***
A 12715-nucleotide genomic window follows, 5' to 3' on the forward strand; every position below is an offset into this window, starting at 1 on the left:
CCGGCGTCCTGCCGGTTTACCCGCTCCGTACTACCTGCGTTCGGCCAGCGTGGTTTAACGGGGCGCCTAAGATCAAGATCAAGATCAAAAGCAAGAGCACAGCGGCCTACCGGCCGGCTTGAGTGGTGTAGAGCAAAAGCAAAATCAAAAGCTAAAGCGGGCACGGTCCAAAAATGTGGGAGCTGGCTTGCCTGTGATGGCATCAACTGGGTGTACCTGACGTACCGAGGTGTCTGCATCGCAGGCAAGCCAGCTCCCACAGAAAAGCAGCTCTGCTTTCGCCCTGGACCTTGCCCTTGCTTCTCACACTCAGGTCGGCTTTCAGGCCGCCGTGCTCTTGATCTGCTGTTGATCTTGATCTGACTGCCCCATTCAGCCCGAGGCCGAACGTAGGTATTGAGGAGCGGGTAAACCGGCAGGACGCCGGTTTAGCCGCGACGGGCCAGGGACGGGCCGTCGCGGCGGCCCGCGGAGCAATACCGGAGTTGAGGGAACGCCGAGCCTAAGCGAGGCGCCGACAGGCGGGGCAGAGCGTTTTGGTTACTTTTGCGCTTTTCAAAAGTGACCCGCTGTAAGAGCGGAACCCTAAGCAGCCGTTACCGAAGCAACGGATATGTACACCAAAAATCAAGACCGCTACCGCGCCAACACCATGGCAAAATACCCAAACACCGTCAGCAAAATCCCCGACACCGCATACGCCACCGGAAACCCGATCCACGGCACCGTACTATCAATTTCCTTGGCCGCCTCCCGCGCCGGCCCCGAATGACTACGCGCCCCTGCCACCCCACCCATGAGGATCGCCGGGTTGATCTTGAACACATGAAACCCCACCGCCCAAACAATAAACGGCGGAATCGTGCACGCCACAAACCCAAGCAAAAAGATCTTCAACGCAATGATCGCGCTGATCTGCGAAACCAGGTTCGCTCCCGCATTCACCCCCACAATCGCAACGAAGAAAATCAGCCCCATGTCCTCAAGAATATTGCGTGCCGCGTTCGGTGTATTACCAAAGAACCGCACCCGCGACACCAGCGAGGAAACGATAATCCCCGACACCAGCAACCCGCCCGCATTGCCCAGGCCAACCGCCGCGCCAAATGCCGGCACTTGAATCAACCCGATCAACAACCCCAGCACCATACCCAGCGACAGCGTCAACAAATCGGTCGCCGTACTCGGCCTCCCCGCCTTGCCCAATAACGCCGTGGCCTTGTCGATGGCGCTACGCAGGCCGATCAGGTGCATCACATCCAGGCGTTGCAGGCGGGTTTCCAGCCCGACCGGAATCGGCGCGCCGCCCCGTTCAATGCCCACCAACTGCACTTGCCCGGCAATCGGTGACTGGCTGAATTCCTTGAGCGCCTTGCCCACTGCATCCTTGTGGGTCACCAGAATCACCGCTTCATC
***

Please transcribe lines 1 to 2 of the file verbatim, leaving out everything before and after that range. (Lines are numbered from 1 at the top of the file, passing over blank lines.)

A 12715-nucleotide genomic window follows, 5' to 3' on the forward strand; every position below is an offset into this window, starting at 1 on the left:
CCGGCGTCCTGCCGGTTTACCCGCTCCGTACTACCTGCGTTCGGCCAGCGTGGTTTAACGGGGCGCCTAAGATCAAGATCAAGATCAAAAGCAAGAGCACAGCGGCCTACCGGCCGGCTTGAGTGGTGTAGAGCAAAAGCAAAATCAAAAGCTAAAGCGGGCACGGTCCAAAAATGTGGGAGCTGGCTTGCCTGTGATGGCATCAACTGGGTGTACCTGACGTACCGAGGTGTCTGCATCGCAGGCAAGCCAGCTCCCACAGAAAAGCAGCTCTGCTTTCGCCCTGGACCTTGCCCTTGCTTCTCACACTCAGGTCGGCTTTCAGGCCGCCGTGCTCTTGATCTGCTGTTGATCTTGATCTGACTGCCCCATTCAGCCCGAGGCCGAACGTAGGTATTGAGGAGCGGGTAAACCGGCAGGACGCCGGTTTAGCCGCGACGGGCCAGGGACGGGCCGTCGCGGCGGCCCGCGGAGCAATACCGGAGTTGAGGGAACGCCGAGCCTAAGCGAGGCGCCGACAGGCGGGGCAGAGCGTTTTGGTTACTTTTGCGCTTTTCAAAAGTGACCCGCTGTAAGAGCGGAACCCTAAGCAGCCGTTACCGAAGCAACGGATATGTACACCAAAAATCAAGACCGCTACCGCGCCAACACCATGGCAAAATACCCAAACACCGTCAGCAAAATCCCCGACACCGCATACGCCACCGGAAACCCGATCCACGGCACCGTACTATCAATTTCCTTGGCCGCCTCCCGCGCCGGCCCCGAATGACTACGCGCCCCTGCCACCCCACCCATGAGGATCGCCGGGTTGATCTTGAACACATGAAACCCCACCGCCCAAACAATAAACGGCGGAATCGTGCACGCCACAAACCCAAGCAAAAAGATCTTCAACGCAATGATCGCGCTGATCTGCGAAACCAGGTTCGCTCCCGCATTCACCCCCACAATCGCAACGAAGAAAATCAGCCCCATGTCCTCAAGAATATTGCGTGCCGCGTTCGGTGTATTACCAAAGAACCGCACCCGCGACACCAGCGAGGAAACGATAATCCCCGACACCAGCAACCCGCCCGCATTGCCCAGGCCAACCGCCGCGCCAAATGCCGGCACTTGAATCAACCCGATCAACAACCCCAGCACCATACCCAGCGACAGCGTCAACAAATCGGTCGCCGTACTCGGCCTCCCCGCCTTGCCCAATAACGCCGTGGCCTTGTCGATGGCGCTACGCAGGCCGATCAGGTGCATCACATCCAGGCGTTGCAGGCGGGTTTCCAGCCCGACCGGAATCGGCGCGCCGCCCCGTTCAATGCCCACCAACTGCACTTGCCCGGCAATCGGTGACTGGCTGAATTCCTTGAGCGCCTTGCCCACTGCATCCTTGTGGGTCACCAGAATCACCGCTTCATC